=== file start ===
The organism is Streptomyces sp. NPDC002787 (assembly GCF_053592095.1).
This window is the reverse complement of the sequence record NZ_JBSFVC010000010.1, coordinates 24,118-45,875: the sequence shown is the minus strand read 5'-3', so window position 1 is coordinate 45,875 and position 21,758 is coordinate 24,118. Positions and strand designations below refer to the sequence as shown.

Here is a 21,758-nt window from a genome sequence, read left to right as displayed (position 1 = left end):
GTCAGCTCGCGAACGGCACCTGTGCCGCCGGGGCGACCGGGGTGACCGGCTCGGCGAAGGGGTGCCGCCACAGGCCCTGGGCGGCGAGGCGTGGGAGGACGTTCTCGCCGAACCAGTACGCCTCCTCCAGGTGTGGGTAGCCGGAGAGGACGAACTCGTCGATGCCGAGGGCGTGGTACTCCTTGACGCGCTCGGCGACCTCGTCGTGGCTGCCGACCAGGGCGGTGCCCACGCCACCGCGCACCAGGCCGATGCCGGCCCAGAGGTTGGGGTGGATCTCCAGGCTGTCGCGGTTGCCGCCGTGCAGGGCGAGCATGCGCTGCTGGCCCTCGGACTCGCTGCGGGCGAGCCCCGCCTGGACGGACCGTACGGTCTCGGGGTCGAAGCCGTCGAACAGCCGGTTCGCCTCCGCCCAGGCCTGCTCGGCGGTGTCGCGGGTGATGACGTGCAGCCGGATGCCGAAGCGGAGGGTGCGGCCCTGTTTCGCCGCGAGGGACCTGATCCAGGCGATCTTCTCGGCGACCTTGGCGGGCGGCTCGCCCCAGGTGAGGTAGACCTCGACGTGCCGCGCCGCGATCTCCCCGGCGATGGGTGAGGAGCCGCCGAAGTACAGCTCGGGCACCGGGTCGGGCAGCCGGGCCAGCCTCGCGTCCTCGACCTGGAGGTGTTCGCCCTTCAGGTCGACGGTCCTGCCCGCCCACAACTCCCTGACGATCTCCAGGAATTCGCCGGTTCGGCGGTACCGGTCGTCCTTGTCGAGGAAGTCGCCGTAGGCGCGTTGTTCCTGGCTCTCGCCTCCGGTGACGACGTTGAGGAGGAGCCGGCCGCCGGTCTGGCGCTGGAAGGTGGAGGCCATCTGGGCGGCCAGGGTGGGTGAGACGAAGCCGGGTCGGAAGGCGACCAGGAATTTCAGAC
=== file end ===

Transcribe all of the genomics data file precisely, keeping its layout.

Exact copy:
The organism is Streptomyces sp. NPDC002787 (assembly GCF_053592095.1).
This window is the reverse complement of the sequence record NZ_JBSFVC010000010.1, coordinates 24,118-45,875: the sequence shown is the minus strand read 5'-3', so window position 1 is coordinate 45,875 and position 21,758 is coordinate 24,118. Positions and strand designations below refer to the sequence as shown.

Here is a 21,758-nt window from a genome sequence, read left to right as displayed (position 1 = left end):
GTCAGCTCGCGAACGGCACCTGTGCCGCCGGGGCGACCGGGGTGACCGGCTCGGCGAAGGGGTGCCGCCACAGGCCCTGGGCGGCGAGGCGTGGGAGGACGTTCTCGCCGAACCAGTACGCCTCCTCCAGGTGTGGGTAGCCGGAGAGGACGAACTCGTCGATGCCGAGGGCGTGGTACTCCTTGACGCGCTCGGCGACCTCGTCGTGGCTGCCGACCAGGGCGGTGCCCACGCCACCGCGCACCAGGCCGATGCCGGCCCAGAGGTTGGGGTGGATCTCCAGGCTGTCGCGGTTGCCGCCGTGCAGGGCGAGCATGCGCTGCTGGCCCTCGGACTCGCTGCGGGCGAGCCCCGCCTGGACGGACCGTACGGTCTCGGGGTCGAAGCCGTCGAACAGCCGGTTCGCCTCCGCCCAGGCCTGCTCGGCGGTGTCGCGGGTGATGACGTGCAGCCGGATGCCGAAGCGGAGGGTGCGGCCCTGTTTCGCCGCGAGGGACCTGATCCAGGCGATCTTCTCGGCGACCTTGGCGGGCGGCTCGCCCCAGGTGAGGTAGACCTCGACGTGCCGCGCCGCGATCTCCCCGGCGATGGGTGAGGAGCCGCCGAAGTACAGCTCGGGCACCGGGTCGGGCAGCCGGGCCAGCCTCGCGTCCTCGACCTGGAGGTGTTCGCCCTTCAGGTCGACGGTCCTGCCCGCCCACAACTCCCTGACGATCTCCAGGAATTCGCCGGTTCGGCGGTACCGGTCGTCCTTGTCGAGGAAGTCGCCGTAGGCGCGTTGTTCCTGGCTCTCGCCTCCGGTGACGACGTTGAGGAGGAGCCGGCCGCCGGTCTGGCGCTGGAAGGTGGAGGCCATCTGGGCGGCCAGGGTGGGTGAGACGAAGCCGGGTCGGAAGGCGACCAGGAATTTCAGAC